The Formation of Lymph in the Ovary

B. Morris, M. B. Sass

Abstract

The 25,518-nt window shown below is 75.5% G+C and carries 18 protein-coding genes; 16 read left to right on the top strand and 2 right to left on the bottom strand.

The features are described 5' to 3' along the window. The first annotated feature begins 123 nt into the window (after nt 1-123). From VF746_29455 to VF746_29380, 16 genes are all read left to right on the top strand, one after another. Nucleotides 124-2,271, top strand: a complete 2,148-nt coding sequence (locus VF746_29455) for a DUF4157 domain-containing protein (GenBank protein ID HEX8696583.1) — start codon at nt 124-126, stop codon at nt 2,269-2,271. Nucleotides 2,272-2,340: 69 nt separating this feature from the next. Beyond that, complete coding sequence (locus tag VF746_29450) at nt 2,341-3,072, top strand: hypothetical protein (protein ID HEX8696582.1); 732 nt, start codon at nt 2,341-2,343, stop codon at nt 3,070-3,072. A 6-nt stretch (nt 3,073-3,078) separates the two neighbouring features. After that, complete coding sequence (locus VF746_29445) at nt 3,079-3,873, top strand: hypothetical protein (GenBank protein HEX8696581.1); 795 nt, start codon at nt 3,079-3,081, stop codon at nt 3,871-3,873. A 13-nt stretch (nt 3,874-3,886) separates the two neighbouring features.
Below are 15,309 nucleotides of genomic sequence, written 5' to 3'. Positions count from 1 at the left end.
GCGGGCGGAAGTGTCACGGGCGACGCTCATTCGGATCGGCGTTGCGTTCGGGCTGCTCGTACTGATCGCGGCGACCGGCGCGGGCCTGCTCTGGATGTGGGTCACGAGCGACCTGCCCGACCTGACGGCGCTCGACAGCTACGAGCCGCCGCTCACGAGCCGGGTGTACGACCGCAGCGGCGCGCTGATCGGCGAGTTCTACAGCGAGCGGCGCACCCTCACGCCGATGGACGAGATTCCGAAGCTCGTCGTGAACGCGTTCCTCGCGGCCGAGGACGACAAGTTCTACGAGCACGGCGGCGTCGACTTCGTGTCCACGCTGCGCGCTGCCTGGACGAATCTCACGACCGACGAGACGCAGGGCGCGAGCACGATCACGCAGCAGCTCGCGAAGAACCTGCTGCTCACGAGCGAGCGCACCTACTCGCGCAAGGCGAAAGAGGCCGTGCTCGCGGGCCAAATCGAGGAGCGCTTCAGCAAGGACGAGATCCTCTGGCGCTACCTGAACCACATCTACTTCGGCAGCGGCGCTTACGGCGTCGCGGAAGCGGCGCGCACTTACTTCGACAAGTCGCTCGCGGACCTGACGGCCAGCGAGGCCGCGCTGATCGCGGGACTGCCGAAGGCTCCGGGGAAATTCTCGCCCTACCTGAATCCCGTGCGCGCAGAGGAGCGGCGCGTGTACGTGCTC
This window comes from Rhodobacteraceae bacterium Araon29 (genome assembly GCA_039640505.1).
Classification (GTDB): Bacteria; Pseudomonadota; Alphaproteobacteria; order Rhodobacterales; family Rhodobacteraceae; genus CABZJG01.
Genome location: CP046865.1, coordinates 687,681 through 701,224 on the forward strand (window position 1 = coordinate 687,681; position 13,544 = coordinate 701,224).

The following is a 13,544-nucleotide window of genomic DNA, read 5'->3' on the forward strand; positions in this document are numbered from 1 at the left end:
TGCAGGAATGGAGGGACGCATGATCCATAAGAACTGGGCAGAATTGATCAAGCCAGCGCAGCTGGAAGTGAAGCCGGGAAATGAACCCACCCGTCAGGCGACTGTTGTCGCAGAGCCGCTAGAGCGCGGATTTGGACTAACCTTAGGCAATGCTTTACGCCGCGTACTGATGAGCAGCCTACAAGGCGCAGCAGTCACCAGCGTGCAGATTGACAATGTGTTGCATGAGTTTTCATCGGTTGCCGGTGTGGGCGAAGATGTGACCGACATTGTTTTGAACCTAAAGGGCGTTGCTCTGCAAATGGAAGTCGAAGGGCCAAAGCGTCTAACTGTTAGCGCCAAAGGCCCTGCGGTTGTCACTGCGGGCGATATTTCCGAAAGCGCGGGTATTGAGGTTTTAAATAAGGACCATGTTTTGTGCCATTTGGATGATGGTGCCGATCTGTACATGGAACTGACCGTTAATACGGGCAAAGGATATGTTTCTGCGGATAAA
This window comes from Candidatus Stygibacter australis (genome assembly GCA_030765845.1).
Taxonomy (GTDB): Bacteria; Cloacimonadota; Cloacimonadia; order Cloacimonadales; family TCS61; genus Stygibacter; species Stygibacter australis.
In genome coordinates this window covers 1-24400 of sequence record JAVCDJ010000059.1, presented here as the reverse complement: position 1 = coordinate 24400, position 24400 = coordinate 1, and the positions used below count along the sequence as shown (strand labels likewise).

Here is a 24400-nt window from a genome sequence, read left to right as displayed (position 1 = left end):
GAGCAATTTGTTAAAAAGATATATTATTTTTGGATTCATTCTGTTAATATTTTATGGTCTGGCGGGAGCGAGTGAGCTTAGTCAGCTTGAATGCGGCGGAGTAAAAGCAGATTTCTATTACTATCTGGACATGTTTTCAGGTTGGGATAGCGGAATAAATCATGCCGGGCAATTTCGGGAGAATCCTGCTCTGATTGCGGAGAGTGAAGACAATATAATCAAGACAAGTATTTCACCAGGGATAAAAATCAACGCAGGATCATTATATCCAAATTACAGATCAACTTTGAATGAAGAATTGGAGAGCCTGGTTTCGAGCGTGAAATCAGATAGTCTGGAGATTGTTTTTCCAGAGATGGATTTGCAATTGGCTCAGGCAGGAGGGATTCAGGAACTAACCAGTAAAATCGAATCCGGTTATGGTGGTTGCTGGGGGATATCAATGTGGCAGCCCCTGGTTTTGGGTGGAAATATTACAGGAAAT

The lymphatics of the ovaries of pregnant and non-pregnant ewes were outlined either by direct or retrograde injection of indian ink or Berlin blue and the distribution of these vessels within the ovary was determined. In active ovaries the mature follicles and corpora lutea contained a profuse network of lymphatics. In inactive ovaries the lymphatics were very small and poorly developed. Lymph was collected from the ovaries of conscious ewes for periods of several days. The flow of lymph from ovaries with corpora lutea averaged 4$\cdot $15 ml./h; a maximum rate of flow of 14$\cdot $9 ml./h was recorded in one ewe. The protein concentration of ovarian lymph was 73% of the plasma concentration. When $^{131}$I labelled albumin was injected intravenously into ewes it entered the ovarian lymph very rapidly and the specific activities of albumin in the plasma and lymph equilibrated within 10 to 20 min of injection. The structure of the ovarian blood capillaries provided an explanation for the very high rate of lymph flow and protein leakage in the ovary. The endothelium of the blood capillaries was discontinuous with gaps up to 1 to 2 $\mu $m in diameter through which red cells, indian ink particles and ferritin passed into the interstitial spaces. Where the basement membrane of the capillaries was deficient over gaps the surfaces of the luteal cells came into direct contact with the circulating plasma, and occasionally cytoplasmic extensions from the luteal cells projected into the lumen of the blood capillaries. The lymphatics which were associated with many of the blood capillaries had open intercellular junctions and material could enter these vessels readily from the interstitial spaces. The blood capillaries in the ovarian stroma and those around immature follicles appeared less permeable than the capillaries of the corpus luteum. The association between the development of the corpus and an increase in lymph production in the ovary suggests the possibility that the changes in capillary permeability may be related to the synthesis and secretion of steroid hormones.